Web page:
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Geoff Emerick was without a doubt one of the most innovative and influential audio engineers of all time. Pioneering such innovative techniques as tape loops, backward recording, and new microphone techniques for bass and drums, Emerick’s work changed the course of music and studio history, ushering in  the modern era of sound engineering.


Joining the renowned Abbey Road studios when he was just fifteen years old, he served as assistant engineer on many of the Beatles’ early hits, including “I Want To Hold Your Hand,” “She Loves You,” and “A Hard Day’s Night.” In time, he became the group’s chief recording engineer (a few months shy of his nineteenth birthday).


Blending the element of sound with the borderless imagination of The Beatles, Emerick explored news ways of microphone positioning and creative ways to elicit sound into a new musical element. At a time that The Beatles would bring  bits of tape into the studio and tried to, as Emerick said in his book, “outdo one another in a de facto ‘weird sound’ contest,” Emerick used his ingenuity and studio expertise to shape those sounds into the songs. When John Lennon told him he wanted to sound like “the Dalai Lama singing on a hilltop” for “Tomorrow Never Knows,” Emerick brought him to that hilltop, transporting his voice through a spinning Leslie speaker from the Hammond. Distorted guitar and bass lines, wineglasses ringing and sounds played backward, forward, slowed down, and sped up – it was in these moments that Emerick, through clever experimentation, moved the recording process into a new sense of artistry.


Working closely with producer George Martin, Emerick manned the board for the Beatles’ most adventurous forays: Revolver (1966), Sergeant Pepper’s Lonely Hearts Club Band (1967), and Abbey Road (1969), as well as much of Magical Mystery Tour (1967) and the White Album (1968). Additionally, Emerick engineered the live worldwide television broadcast of “All You Need Is Love” in June 1967 (the first time such a feat was ever attempted) and what many call the greatest double-sided single ever released: “Penny Lane” / “Strawberry Fields Forever” (1967). His groundbreaking approach to studio engineering earned him four Grammy Awards: “Best Engineer” for Sergeant Pepper’s Lonely Hearts Club Band, Abbey Road, and Paul McCartney’s solo Band On The Run, and, in 2003, a Technical Grammy for “pushing the boundaries of studio recording techniques to new frontiers of creativity and imagination.”


After he left EMI Studios in 1969, Emerick joined Apple Corps and rebuilt, designed, and managed The Beatles’ studio. Following the dissolution of The Beatles, he forged an active career as an independent engineer and record producer. He continued to work with Paul McCartney on many of his solo efforts, including the multiplatinum Band On The Run, and served as sound engineer for McCartney’s 2010 performance at the White House (hosted by President Obama, when McCartney was awarded the Library Of Congress Gerswhin Prize for Popular Song).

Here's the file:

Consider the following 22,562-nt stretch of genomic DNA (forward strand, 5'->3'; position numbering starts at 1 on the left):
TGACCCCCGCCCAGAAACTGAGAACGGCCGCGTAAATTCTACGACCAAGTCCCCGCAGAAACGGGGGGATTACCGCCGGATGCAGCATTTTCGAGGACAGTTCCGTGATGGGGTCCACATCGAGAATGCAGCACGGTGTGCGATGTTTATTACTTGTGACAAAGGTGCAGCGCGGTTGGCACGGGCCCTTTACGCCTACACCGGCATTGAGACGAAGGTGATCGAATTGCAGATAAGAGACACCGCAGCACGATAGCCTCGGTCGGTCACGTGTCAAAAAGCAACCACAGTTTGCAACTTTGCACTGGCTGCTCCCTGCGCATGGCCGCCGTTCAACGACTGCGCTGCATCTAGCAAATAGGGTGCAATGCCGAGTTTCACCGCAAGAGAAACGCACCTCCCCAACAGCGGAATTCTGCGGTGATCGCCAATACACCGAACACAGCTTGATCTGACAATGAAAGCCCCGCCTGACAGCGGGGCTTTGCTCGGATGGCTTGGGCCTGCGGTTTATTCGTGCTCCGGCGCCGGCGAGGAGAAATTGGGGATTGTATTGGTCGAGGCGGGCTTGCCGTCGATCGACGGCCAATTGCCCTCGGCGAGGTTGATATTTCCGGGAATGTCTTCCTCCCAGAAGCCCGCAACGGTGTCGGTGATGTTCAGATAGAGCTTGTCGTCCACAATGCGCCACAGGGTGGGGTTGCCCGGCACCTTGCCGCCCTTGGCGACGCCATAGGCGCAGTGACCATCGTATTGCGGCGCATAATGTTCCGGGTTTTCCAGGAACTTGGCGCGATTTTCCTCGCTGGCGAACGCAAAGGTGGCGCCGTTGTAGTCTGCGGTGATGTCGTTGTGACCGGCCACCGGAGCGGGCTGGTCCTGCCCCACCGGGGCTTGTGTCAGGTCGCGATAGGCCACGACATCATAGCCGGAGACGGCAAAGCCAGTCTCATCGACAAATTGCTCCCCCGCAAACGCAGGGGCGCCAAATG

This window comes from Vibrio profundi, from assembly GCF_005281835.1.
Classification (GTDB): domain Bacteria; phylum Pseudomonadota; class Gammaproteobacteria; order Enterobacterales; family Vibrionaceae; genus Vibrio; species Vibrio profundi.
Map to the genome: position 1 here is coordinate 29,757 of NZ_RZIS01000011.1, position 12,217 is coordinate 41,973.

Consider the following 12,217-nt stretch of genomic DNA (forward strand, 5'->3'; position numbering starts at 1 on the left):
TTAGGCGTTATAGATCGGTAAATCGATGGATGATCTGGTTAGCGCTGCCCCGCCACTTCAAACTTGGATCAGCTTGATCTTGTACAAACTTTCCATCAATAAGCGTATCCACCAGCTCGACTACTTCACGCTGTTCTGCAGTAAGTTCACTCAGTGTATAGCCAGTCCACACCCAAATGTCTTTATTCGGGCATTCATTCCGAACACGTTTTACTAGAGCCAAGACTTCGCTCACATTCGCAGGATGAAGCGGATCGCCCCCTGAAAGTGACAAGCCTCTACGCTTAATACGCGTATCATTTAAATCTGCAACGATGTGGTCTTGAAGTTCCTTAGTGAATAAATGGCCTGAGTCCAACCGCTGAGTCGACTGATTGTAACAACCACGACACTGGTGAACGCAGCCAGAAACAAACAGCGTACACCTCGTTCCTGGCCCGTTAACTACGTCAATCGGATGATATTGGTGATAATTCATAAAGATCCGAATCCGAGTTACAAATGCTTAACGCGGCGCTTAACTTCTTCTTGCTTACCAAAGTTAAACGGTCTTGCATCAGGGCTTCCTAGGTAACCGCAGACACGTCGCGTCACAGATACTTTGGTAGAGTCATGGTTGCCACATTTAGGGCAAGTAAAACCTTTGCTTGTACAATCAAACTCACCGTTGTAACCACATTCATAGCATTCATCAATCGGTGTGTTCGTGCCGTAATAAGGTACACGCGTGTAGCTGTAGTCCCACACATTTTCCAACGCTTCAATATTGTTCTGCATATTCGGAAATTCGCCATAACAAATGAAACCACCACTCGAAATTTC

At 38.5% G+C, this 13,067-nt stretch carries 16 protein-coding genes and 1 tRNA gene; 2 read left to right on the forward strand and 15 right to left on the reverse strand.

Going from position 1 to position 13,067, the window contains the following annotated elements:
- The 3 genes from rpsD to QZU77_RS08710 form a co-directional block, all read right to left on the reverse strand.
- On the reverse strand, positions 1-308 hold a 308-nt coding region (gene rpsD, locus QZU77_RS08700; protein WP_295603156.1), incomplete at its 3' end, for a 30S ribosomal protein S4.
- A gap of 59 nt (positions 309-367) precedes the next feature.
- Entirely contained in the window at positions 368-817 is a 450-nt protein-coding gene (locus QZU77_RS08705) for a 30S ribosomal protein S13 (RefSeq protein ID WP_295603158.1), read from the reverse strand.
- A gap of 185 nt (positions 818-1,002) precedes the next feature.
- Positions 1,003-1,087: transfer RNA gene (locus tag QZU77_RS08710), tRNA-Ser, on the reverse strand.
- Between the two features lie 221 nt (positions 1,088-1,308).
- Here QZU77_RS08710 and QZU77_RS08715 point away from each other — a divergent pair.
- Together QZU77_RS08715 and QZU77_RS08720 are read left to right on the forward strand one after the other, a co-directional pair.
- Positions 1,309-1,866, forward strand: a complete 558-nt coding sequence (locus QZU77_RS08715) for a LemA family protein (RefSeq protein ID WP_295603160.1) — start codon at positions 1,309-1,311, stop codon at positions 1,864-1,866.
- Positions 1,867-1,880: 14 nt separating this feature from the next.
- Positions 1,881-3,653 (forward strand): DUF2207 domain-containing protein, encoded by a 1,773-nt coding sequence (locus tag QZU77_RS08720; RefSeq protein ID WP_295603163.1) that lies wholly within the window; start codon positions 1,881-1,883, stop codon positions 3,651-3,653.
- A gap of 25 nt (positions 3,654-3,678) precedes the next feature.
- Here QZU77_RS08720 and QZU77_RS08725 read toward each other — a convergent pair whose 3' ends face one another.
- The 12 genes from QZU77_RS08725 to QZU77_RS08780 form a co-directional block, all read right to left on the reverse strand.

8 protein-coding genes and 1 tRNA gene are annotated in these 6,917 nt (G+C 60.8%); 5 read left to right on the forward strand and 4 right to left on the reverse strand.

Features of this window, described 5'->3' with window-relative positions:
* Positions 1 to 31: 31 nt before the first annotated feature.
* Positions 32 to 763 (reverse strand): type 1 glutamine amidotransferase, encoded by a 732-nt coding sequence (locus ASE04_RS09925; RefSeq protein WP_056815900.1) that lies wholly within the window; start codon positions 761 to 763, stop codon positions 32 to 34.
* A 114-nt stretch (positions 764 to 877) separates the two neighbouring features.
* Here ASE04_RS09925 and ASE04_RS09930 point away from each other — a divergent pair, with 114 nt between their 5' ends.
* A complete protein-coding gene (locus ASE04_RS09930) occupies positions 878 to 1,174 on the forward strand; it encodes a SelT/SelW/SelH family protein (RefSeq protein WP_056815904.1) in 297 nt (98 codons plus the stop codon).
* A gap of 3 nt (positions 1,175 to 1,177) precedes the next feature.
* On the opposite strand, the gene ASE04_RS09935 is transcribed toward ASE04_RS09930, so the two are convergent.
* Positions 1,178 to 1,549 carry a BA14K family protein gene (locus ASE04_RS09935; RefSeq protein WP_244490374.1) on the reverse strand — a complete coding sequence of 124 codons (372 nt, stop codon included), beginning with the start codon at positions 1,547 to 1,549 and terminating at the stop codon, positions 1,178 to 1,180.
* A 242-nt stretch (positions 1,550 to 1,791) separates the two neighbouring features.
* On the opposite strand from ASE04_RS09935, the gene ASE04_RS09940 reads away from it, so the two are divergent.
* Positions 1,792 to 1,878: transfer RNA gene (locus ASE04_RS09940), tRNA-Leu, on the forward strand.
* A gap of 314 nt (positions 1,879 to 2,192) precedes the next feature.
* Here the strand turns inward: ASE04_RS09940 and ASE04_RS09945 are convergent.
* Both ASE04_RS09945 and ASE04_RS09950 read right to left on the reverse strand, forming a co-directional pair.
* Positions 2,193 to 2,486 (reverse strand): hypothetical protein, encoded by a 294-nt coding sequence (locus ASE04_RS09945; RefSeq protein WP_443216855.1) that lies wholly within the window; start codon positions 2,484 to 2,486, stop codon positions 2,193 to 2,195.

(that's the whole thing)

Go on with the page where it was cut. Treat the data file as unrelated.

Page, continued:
Furthermore, Emerick worked with such prominent artists as Elvis Costello (producing his acclaimed Imperial Bedroom album), Michael Jackson (“Say Say Say” and “The Girl Is Mine”, with Paul McCartney), The Zombies (Odessey & Oracle, including their smash hit “Time Of The Season”), Cheap Trick (All Shook Up), Art Garfunkel (Lefty), Stevie Wonder (“Ebony and Ivory” with Paul McCartney), Johnny Cash, Badfinger, America, Jeff Beck (Wired), Stealers Wheel (including the hit single “Stuck in the Middle With You”), Supertramp, John McLaughlin, Robin Trower, Split Enz, Manfred Mann,  Little River Band, Kate Bush, Cilla Black, Tommy Keene, Gino Vannelli, Tim Hardin, Nazareth, Nellie McKay, and Ultravox.


After decades behind the boards, Geoff Emerick crystallized his legacy further with the 2006 release of his critically acclaimed memoir “Here, There, and Everywhere: My Life Recording the Music of the Beatles,” co-authored with veteran music journalist Howard Massey. Reuters stated it was “unlike other books detailing the group's recording history,” while the Chicago Sun Times exclaimed that “his engineer's-eye-view prevails”, and stated that the book “provides an unusual firsthand insight into what was obviously a magical time.”


Emerick remained active in the recording field until his untimely passing in October, 2018. Some of his recent projects included the six-part VR documentary series PURE McCartney, and helming a four-week Las Vegas run with Cheap Trick for their Hollywood Bowl presentation of Sgt. Pepper’s Lonely Hearts Club Band. He also shared his expertise via extensive speaking engagements at universities, recording academies, recording industry conferences, and the like, imparting his stories and knowledge to enthusiastic students and music aficionados around the globe.

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